Among marketplaces where governmental restrictions are keeping practice facilities shuttered, teams are asking the NBA whether players can bypass returns to those cities and report directly to the league's proposed campus environment for the start of training camps, sources told ESPN.
Most teams in regions still adhering to stay-at-home policies amid the coronavirus pandemic have an abundance of players who left their marketplace during the shutdown and would need to quarantine for an extended period -- perhaps as many as 14 days -- prior to joining workouts in team facilities. Teams want to avoid having to quarantine significant portions of their rosters twice --- once upon returning to more restrictive markets, and again, at the bubble site.
In anticipation of the league's expectation of restarting the season, the NBA has told those teams that it plans to work with them on solutions that possibly include redirecting some teams directly to campus/bubble sites instead of team facilities to hold training camps, sources said.
The NBA has a board of governors call set for next Friday, which is expected to provide additional details for teams on a timetable and plan to proceed with the season. Teams are expecting the league to instruct them to start recalling players to their team's markets around June 1, sources told ESPN.
Executives from Brooklyn, Boston, New York and Toronto were among those on Thursday's general manager's call with the league office who expressed concern about how waiting on the league to release a timetable complicates their ramp-ups to return in ways that are unique to those marketplaces, sources said.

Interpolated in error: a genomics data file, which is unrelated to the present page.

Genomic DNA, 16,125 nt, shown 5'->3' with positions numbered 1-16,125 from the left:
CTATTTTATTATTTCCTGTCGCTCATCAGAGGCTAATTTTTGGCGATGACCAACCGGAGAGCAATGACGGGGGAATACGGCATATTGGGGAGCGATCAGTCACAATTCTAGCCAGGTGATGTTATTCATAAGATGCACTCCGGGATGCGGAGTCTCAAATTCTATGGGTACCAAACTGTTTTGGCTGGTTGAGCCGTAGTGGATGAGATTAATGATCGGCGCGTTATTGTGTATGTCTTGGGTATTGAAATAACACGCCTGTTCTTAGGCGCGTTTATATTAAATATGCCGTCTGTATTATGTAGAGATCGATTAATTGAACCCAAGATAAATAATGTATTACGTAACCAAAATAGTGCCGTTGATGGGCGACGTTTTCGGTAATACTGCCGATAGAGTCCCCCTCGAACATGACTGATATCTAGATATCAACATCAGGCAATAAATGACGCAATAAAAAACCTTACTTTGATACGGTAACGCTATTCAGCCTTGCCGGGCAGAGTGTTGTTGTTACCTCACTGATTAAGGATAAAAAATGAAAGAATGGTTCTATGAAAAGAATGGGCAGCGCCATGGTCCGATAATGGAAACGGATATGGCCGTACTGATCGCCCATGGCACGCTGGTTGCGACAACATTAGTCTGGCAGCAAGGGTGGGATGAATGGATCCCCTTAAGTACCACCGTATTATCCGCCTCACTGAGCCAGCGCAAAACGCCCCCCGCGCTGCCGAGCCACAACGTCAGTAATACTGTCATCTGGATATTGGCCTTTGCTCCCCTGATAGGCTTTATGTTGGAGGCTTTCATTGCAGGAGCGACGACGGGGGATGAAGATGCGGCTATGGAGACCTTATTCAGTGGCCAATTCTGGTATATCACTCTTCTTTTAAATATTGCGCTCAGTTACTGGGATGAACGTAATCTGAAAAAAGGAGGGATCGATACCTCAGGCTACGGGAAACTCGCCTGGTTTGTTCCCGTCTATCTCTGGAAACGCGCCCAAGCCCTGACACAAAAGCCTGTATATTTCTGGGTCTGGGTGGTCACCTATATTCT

For example, here's what Raptors All-Star guard Kyle Lowry wants to avoid: He has been working out in Philadelphia and could have to return to Toronto and quarantine for two weeks -- without a guarantee that Canadian regulations would let him use the team's facility during that period of time. Conditioning gains he had made could be dulled -- just as Lowry and others are looking to accelerate preparation.
Some teams have considered setting up temporary training camps at interim stops prior to arriving at Walt Disney World Resort in Orlando, Florida, where Eastern Conference teams expect they'll be stationed to complete the season, sources said. Twenty-one of the league's practice facilities are open for voluntary workouts but most players on the Knicks and Nets haven't returned to the epicenter of the coronavirus outbreak, New York. In most instances, front-office executives said, they're unable to get players to return to their markets to start preparing for the season's resumption without the commissioner announcing that the season will be resumed.
The standings represent another complication for teams. The Raptors and Nets are firmly in the Eastern Conference playoffs, but the Knicks are waiting to learn whether the NBA will include all 30 teams in the season's resumption -- or keep some teams at the bottom of Eastern and Western Conference standings home for the summer.